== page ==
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Restaurant Employees: Our Shameful Histories

It would be easy to assume that the casual racism and sexism of the characters in Mimi Pond’s The Customer is Always Wrong are relics, representative of a less enlightened time. But, though lead character Madge is stuck at a “meaningless” restaurant job in the seventies, her experience jives strongly with mine, as a waitress in the early 2010s.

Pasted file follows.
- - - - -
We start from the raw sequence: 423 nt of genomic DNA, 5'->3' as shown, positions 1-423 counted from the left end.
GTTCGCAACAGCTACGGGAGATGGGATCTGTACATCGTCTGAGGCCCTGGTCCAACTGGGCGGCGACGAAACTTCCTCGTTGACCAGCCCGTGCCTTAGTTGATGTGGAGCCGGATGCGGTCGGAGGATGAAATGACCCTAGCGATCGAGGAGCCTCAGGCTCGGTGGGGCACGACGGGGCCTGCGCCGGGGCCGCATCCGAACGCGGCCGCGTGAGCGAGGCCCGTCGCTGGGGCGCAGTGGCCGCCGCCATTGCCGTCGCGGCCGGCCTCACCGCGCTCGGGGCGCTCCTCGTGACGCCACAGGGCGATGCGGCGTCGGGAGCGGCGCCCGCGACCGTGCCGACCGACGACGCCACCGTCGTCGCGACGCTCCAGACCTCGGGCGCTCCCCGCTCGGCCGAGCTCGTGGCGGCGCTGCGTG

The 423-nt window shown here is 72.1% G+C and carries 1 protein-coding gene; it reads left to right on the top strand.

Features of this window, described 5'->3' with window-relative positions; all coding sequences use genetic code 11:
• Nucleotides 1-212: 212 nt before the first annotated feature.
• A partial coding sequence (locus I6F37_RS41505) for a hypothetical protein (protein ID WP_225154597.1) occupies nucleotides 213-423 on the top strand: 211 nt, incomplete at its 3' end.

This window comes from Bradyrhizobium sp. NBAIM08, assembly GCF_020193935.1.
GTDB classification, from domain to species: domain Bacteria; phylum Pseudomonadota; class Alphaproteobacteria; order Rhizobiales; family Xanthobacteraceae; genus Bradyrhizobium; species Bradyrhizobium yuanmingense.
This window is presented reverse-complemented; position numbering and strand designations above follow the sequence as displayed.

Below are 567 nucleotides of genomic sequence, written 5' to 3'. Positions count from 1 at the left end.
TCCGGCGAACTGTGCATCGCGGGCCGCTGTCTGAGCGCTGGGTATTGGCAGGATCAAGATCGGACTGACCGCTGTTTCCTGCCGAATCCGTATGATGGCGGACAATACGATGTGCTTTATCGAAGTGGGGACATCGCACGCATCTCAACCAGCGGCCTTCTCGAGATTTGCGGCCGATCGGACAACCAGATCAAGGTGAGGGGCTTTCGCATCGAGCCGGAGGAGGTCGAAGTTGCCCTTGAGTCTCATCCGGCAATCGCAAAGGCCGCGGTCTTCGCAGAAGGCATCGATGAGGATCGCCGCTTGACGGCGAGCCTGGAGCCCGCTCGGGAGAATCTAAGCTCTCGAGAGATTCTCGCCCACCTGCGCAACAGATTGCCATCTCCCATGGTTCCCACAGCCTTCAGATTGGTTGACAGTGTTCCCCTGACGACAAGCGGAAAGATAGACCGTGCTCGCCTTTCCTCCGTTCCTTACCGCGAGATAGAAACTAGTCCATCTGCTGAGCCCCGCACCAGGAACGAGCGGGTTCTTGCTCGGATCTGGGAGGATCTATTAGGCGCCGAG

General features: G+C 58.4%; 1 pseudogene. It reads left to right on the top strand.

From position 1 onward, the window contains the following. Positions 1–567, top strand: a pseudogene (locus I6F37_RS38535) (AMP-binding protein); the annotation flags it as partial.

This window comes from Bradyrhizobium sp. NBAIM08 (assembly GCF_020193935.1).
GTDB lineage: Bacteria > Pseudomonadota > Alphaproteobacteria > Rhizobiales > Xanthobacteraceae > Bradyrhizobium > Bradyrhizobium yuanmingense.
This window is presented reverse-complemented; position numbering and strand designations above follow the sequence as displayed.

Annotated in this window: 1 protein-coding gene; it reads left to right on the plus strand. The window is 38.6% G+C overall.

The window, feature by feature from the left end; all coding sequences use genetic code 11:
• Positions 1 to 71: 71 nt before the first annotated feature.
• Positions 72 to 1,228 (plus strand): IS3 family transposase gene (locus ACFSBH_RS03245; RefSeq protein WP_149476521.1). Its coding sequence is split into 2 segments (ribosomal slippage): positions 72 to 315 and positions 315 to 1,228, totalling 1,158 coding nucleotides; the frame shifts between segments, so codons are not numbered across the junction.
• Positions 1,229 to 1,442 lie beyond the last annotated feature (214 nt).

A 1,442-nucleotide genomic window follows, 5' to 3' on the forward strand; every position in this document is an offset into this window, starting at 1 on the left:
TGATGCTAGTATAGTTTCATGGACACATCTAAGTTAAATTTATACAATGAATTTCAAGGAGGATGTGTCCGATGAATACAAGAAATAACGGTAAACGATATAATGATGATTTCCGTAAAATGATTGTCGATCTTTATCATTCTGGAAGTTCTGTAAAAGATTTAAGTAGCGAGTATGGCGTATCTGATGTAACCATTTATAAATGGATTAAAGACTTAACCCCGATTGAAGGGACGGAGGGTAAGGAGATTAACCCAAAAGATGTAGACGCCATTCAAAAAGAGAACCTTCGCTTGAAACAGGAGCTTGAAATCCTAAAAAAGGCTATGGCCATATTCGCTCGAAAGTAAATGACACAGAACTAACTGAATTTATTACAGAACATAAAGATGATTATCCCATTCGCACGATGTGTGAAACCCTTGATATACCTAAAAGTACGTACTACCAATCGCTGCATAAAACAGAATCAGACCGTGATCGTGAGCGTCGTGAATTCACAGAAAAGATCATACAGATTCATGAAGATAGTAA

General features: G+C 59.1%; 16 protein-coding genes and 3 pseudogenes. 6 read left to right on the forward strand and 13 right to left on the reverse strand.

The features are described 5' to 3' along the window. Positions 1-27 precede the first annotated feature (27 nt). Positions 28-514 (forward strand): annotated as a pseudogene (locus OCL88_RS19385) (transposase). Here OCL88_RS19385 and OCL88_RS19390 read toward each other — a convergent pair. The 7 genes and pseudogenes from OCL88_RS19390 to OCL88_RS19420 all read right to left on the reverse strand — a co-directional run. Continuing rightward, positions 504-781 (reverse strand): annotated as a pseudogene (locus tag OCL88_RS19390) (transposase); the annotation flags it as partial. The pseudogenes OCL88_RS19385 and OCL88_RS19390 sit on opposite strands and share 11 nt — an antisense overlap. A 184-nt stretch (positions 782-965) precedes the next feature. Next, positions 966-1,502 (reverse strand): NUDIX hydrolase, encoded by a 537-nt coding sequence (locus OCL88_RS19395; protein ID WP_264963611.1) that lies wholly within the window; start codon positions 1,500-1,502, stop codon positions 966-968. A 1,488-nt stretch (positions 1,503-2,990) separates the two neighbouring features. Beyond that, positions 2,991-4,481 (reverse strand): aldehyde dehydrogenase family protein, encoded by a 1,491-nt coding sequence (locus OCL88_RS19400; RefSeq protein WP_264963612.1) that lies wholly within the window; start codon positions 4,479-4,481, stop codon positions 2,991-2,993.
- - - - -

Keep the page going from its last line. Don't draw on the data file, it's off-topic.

Restaurants are where many of us “artistic” people work in order to keep the lights on while we pursue our truer purposes. And they have several standard characters. There are always coworkers slipping off to the bathroom for extended periods. (The guys I worked with would go together, two or three at a time, always with the same Altoids container; Madge’s junkie coworker Camille slips off with a long black purse.) There are coworkers constantly in relationship-related flux. There’s the guy who’s always angry. (A coworker of mine once punched the wall while holding a salt shaker in his fist. Another chased a table out of the restaurant; they’d written “zero” on the tip-line to a bill for hundreds of dollars.)

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